Neuronal intranuclear hyaline inclusion disease

Neuronal intranuclear hyaline inclusion disease (NIHID) is a rare childhood neurodegenerative disease, usually with unremarkable imaging. 

Typically NIHID presents in childhood (3-12 years of age) 2-3 although adult onset has also been described 3. Hereditary cases have been described, and an autosomal recessive pattern of inheritance is suspected 1-2.

The clinical presentation of patients with NIHID can be varied and includes 1-3:

  • pyramidal tract signs
  • extrapyramidal sings including parkinsonism
  • abnormal ocular movements and oculogyric crises
  • generalized cognitive degeneration and behavioral changes
  • peripheral neuropathy
    • severe muscle atrophy and weakness
    • sensory impairment in the distal limbs
    • dysphagia
  • autonomic neuropathy
    • episodic intestinal pseudoobstruction
    • urinary and fecal incontinence
  • cardiomyopathy: reported but uncommon
  • epilepsy: reported but uncommon

The diagnosis can be made using peripheral nerve biopsy (e.g. sural nerve) 1 or myenteric plexus biopsy (e.g. rectal biopsy)2-3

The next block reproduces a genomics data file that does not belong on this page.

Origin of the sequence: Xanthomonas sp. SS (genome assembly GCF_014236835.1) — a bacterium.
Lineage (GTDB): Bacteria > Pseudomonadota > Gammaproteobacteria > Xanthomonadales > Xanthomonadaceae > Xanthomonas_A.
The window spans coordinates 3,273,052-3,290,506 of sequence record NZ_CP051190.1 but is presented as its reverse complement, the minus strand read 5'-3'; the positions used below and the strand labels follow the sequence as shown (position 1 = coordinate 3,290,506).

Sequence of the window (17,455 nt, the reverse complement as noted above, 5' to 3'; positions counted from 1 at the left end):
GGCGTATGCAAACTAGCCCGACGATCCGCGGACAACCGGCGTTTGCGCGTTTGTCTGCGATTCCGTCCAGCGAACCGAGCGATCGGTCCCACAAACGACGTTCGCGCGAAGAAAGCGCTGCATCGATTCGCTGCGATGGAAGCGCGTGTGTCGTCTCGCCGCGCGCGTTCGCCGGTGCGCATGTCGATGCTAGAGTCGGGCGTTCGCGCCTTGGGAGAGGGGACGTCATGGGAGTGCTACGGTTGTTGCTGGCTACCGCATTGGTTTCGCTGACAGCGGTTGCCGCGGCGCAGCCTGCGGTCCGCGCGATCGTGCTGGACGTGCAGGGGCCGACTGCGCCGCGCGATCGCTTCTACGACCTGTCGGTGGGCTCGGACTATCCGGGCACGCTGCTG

NIHID is characterized by accumulation of eosinophilic intranuclear inclusions which can be found widely within both the central and peripheral nervous system including sympathetic and myenteric ganglion neurons, dorsal root ganglion neurons, and spinal motor neurons 1-3

It is believed to be due to abnormal proteolysis, although the exact mechanism has as yet not been established 2-3.

The intranuclear inclusions fluoresce under ultraviolet light and are composed of uniform, fine straight filaments haphazardly arranged 3

Usually imaging is non-contributory 3 and its primary role is to exclude other entities which may mimic the condition clinically (see below).

Severe cerebellar cortical atrophy has been reported, particularly involving the vermis 3

Neuronal intranuclear hyaline inclusion disease (NIHID) is slowly progressive and has no proven therapy. Death usually occurs before the age of 30 years 3

Clinically the differential diagnosis includes 3:

  • juvenile parkinsonism
  • spinocerebellar degneration
  • GM2 gangliosidosis
  • infantile neuroaxonal dystrophy
Neurodegenerative diseases

Neurodegenerative diseases are legion and their classification just as protean. A useful approach is to divide them according to underlying pathological process, although even using this schema, there is much overlap and thus resulting confusion.

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rID: 13122
Synonyms or Alternate Spellings:
  • Neuronal intranuclear hyaline inclusion disease (NIHID)
  • Neuronal intranuclear inclusion disease
  • Neuronal intranuclear inclusion disease (NIID)
  • NIID

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